Gender Differences in Wayfinding Strategies and Anxiety About Wayfinding: A Cross-Cultural Comparison

Gender Differences in Wayfinding Strategies and Anxiety About Wayfinding: A Cross-Cultural... Two studies examined gender and cultural differences in wayfinding strategies and anxiety about wayfinding. Men in both Hungary and the United States reported greater preference for a strategy of orienting to global reference points, whereas women reported greater preference for a strategy based on route information. A higher level of wayfinding anxiety was reported by Americans, and women in both countries reported greater wayfinding anxiety than did men. Women in the United States, but not in Hungary, reported less childhood wayfinding experience than did men; women in both countries reported feeling less safe than did men. Feeling of personal safety and wayfinding strategy preferences mediated the gender difference in wayfinding anxiety. http://www.deepdyve.com/assets/images/DeepDyve-Logo-lg.png Sex Roles Springer Journals

Gender Differences in Wayfinding Strategies and Anxiety About Wayfinding: A Cross-Cultural Comparison

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Publisher
Kluwer Academic Publishers-Plenum Publishers
Copyright
Copyright © 2002 by Plenum Publishing Corporation
Subject
Psychology; Gender Studies; Sociology, general; Medicine/Public Health, general
ISSN
0360-0025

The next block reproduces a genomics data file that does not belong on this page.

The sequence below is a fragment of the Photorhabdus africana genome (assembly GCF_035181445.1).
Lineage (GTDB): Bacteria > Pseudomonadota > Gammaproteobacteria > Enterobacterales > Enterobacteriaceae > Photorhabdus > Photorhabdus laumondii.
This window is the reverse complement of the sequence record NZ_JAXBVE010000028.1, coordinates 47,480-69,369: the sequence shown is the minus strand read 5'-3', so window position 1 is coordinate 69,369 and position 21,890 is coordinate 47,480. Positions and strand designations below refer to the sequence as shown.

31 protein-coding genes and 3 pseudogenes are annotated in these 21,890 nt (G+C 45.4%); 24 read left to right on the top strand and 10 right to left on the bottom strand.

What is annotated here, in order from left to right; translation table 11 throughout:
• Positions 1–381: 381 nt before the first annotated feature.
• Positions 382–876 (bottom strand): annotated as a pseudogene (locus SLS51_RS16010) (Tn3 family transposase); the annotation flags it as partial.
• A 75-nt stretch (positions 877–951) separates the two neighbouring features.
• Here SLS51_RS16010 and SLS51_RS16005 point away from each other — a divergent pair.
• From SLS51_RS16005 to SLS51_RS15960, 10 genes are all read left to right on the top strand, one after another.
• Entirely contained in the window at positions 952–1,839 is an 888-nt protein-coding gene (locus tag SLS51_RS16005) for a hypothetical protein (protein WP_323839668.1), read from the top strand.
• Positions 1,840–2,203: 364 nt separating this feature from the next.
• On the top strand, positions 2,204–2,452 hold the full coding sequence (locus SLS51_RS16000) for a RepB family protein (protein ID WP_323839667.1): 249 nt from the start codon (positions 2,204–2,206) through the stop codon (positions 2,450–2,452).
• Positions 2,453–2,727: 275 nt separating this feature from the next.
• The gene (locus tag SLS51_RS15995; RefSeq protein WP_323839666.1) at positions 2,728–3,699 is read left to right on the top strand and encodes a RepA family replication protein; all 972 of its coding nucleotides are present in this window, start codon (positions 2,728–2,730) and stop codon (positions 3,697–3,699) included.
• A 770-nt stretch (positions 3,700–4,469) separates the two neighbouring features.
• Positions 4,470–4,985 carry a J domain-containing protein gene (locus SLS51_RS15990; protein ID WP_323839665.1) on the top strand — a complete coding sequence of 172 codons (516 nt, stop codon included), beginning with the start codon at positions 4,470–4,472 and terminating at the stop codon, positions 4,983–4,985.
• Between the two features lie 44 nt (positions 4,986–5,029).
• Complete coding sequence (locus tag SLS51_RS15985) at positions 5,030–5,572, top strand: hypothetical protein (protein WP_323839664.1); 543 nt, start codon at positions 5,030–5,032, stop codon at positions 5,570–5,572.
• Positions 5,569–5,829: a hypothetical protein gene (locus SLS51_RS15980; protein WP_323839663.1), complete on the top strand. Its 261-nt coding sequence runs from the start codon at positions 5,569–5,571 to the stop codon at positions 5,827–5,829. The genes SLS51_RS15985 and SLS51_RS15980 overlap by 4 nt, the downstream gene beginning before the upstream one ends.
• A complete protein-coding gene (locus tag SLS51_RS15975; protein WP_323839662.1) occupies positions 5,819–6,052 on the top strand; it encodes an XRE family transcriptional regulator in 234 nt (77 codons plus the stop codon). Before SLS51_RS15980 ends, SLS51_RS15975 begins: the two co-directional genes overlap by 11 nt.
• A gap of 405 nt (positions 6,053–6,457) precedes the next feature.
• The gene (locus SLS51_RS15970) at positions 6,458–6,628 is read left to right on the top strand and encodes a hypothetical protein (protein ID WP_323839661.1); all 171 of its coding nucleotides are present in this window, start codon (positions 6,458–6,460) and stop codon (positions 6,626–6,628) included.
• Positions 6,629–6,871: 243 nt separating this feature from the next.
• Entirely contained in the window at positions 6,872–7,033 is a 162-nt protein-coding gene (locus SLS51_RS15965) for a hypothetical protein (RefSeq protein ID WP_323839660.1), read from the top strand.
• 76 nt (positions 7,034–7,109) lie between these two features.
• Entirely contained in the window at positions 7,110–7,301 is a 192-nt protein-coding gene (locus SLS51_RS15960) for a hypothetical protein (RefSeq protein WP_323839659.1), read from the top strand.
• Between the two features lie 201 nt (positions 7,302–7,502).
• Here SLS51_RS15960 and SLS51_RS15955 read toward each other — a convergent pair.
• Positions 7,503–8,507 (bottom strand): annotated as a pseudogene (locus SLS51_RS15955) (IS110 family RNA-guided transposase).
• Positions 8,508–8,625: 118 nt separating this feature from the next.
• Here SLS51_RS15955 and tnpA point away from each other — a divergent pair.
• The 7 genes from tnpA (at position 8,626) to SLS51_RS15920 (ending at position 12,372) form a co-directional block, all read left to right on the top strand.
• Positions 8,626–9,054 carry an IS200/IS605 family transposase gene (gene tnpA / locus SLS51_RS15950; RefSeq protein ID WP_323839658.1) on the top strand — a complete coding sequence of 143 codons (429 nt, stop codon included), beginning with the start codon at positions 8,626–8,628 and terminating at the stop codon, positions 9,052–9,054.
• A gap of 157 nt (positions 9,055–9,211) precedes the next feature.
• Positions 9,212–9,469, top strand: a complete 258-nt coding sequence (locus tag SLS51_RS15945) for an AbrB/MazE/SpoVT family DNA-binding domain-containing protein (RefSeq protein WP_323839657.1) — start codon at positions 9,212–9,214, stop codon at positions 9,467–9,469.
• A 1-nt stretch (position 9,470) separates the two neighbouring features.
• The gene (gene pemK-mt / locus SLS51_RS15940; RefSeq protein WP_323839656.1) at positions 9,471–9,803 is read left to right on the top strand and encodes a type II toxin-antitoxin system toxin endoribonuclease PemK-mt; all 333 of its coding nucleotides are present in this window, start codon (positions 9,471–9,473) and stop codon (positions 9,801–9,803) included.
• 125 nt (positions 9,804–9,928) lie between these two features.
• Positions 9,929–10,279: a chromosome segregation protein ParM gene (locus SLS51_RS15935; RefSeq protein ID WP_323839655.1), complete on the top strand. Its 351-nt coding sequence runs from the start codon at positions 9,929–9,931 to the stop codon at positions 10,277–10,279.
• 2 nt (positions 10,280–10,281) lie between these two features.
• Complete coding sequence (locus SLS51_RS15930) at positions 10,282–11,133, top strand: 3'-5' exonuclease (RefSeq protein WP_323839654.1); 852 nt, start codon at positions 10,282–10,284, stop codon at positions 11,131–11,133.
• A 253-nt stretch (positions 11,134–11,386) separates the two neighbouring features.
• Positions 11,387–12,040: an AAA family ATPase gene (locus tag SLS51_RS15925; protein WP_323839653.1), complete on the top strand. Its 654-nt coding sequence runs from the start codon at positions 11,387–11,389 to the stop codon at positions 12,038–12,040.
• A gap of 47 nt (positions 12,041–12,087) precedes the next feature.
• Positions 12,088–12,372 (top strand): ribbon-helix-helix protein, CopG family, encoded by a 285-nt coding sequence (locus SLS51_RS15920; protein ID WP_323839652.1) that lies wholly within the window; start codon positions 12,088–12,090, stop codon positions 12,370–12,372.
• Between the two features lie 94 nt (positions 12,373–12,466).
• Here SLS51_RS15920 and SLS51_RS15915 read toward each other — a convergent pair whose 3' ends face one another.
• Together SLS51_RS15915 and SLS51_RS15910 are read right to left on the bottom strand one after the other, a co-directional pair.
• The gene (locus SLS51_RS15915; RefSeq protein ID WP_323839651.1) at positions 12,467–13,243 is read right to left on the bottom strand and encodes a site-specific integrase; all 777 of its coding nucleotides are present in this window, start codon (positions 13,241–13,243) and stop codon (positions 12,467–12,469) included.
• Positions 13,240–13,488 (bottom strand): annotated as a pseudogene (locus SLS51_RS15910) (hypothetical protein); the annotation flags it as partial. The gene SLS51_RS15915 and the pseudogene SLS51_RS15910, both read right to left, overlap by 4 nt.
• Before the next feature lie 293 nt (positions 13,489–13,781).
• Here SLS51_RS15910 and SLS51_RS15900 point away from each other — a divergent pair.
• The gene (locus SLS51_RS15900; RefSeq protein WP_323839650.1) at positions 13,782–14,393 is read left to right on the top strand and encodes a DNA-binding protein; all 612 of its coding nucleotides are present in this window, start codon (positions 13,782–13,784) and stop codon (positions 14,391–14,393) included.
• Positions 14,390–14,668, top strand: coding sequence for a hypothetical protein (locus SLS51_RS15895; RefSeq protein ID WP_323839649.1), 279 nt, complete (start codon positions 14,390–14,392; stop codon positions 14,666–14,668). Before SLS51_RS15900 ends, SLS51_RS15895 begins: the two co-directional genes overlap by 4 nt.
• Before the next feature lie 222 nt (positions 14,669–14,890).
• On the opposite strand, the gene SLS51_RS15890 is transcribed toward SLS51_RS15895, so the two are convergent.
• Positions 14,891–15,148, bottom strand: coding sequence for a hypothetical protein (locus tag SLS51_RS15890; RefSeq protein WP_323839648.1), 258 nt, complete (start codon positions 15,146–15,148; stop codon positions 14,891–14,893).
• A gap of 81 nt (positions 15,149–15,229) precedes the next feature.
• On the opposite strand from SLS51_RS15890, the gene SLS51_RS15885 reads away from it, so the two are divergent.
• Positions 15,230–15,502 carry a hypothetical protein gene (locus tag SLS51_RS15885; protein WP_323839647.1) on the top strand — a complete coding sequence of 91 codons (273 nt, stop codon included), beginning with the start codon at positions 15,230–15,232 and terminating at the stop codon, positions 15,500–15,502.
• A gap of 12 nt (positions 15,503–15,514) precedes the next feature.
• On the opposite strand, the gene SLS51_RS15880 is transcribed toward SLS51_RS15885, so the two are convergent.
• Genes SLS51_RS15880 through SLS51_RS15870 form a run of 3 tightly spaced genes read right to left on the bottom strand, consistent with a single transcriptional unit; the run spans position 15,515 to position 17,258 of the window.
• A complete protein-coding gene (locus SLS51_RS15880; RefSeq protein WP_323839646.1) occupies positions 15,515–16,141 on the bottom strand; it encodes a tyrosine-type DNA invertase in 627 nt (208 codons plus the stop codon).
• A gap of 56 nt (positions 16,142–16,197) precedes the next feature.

eISSN
1573-2762
D.O.I.
10.1023/A:1021668724970
Publisher site
See Article on Publisher Site

Abstract

Two studies examined gender and cultural differences in wayfinding strategies and anxiety about wayfinding. Men in both Hungary and the United States reported greater preference for a strategy of orienting to global reference points, whereas women reported greater preference for a strategy based on route information. A higher level of wayfinding anxiety was reported by Americans, and women in both countries reported greater wayfinding anxiety than did men. Women in the United States, but not in Hungary, reported less childhood wayfinding experience than did men; women in both countries reported feeling less safe than did men. Feeling of personal safety and wayfinding strategy preferences mediated the gender difference in wayfinding anxiety.

Journal

Sex RolesSpringer Journals

Published: Oct 13, 2004

References

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